appreciably coarser-grained than the combined size (2D area) of the coronal mineral(s), it will not be necessary to include entire grains of the peak assemblage (e.g. Anderson et al., 2013) since: (1) the cores/inner parts of coarse minerals are probably not participating in the reaction to produce the coronae — this can be confirmed by clarifying whether the peak minerals are composi-tionally zoned; and (2) if the peak minerals are compositionally zoned, inclusion of too much of the (zoned) peak minerals in the map area will dilute the abundance of the coronal mineral(s) and skew the composition of the mapped area towards that of the (zoned) non-participating parts of the peak minerals. To reduce the potential influence of the (zoned) interiors of coarse peak minerals diluting the influence of the coronal minerals in a domain composition, the map area should be chosen such that the abundance of coronal minerals in the map area is roughly greater than or equal to the abundance of the coarse-grained, peak minerals (Fig. 10). Once these issues have been accounted for, one approach to use is to modify the map area size—simulated using T—X (or P—X) sections where the compositional span involves varying the proportions of minerals in the effective equilibration volume—until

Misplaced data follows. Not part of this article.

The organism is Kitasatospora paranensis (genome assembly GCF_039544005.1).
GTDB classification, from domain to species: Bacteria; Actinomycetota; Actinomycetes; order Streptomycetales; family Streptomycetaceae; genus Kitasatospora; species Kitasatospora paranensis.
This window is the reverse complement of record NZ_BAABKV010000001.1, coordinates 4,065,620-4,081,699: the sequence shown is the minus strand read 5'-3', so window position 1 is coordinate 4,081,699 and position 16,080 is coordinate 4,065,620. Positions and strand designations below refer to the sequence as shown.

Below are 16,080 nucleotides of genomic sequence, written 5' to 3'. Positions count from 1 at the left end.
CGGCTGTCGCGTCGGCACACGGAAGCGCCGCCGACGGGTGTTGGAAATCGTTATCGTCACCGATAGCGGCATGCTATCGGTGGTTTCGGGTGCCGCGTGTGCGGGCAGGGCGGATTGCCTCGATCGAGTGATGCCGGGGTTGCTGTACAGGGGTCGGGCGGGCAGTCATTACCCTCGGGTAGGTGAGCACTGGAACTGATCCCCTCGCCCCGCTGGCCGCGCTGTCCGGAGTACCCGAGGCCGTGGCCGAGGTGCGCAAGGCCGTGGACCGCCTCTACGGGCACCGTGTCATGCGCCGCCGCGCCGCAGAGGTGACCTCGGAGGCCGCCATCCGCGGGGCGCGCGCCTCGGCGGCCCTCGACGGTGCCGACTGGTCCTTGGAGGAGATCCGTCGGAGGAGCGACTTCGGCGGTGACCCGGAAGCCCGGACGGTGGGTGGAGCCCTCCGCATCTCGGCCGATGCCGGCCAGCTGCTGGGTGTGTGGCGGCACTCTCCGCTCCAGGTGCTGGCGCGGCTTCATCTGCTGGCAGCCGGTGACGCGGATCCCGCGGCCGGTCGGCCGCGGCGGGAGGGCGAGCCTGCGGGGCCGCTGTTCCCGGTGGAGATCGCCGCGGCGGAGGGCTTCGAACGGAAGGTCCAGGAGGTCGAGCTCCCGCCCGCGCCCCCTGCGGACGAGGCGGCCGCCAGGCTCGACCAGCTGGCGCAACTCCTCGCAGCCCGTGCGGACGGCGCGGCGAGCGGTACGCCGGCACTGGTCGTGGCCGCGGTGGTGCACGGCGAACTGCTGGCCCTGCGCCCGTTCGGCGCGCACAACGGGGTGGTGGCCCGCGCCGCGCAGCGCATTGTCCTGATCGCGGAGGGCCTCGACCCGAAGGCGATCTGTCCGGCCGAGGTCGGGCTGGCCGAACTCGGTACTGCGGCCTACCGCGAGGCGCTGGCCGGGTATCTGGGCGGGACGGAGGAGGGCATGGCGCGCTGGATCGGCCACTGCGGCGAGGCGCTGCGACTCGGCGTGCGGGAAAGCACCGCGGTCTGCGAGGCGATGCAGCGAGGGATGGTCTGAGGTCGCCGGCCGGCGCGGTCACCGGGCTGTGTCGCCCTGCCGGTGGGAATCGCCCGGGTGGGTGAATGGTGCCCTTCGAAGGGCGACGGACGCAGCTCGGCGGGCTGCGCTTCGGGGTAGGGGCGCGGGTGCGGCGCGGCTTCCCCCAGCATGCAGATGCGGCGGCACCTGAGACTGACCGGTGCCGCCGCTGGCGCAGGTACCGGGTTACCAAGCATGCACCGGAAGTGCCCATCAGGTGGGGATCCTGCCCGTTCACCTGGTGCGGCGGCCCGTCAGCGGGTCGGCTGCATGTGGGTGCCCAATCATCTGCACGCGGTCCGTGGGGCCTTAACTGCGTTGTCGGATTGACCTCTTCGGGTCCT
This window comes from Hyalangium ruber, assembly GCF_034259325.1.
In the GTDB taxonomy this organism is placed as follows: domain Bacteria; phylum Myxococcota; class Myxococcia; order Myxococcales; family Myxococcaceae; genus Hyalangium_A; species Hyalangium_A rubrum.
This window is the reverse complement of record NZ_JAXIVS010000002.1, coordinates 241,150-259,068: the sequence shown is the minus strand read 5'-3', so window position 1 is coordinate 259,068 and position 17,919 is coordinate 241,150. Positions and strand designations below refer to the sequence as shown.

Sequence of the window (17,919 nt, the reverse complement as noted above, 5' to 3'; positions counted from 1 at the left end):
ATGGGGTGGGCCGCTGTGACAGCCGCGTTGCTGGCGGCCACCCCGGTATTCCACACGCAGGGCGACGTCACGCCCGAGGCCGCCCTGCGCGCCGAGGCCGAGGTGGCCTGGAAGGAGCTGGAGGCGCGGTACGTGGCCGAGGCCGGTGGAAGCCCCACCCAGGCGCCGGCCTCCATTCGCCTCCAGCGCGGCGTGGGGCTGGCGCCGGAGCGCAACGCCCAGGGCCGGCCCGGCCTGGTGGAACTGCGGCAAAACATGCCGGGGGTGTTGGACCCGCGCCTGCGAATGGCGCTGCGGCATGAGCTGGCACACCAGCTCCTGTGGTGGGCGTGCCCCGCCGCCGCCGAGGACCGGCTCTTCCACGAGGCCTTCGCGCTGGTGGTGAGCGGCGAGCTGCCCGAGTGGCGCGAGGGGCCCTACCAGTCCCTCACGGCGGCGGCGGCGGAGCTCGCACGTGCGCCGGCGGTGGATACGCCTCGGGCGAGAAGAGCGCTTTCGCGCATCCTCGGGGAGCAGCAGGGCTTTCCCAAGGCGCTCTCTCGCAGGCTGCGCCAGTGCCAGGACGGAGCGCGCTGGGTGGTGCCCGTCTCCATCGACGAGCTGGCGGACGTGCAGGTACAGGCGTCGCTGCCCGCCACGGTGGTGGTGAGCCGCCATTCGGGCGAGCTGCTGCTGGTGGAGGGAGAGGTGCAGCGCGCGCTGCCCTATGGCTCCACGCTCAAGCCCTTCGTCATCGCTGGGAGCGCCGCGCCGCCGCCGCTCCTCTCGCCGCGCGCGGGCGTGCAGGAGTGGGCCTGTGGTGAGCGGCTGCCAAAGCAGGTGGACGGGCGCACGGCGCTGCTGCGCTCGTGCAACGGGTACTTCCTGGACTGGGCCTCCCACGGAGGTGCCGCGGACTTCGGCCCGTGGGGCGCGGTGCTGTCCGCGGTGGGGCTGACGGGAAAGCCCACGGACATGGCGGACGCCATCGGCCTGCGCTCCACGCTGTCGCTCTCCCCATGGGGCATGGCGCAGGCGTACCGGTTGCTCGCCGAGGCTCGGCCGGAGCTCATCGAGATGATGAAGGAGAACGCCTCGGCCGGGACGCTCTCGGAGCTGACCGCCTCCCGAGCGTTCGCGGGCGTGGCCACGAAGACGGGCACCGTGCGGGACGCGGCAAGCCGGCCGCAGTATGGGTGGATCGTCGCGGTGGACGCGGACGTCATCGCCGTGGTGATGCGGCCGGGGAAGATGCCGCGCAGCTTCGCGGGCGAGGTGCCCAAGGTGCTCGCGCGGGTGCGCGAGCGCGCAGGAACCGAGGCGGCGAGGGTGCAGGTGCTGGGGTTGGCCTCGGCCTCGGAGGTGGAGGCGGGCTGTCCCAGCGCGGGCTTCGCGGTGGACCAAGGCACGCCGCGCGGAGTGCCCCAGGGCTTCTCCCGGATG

the sequence of phase assemblage fields and the phase abundances on the calculated P—T pseudosection match the mineral assemblage evolution interpreted from petrography and the mineral abundances (e.g. see Fig. 5 in Johnson et al., 2004)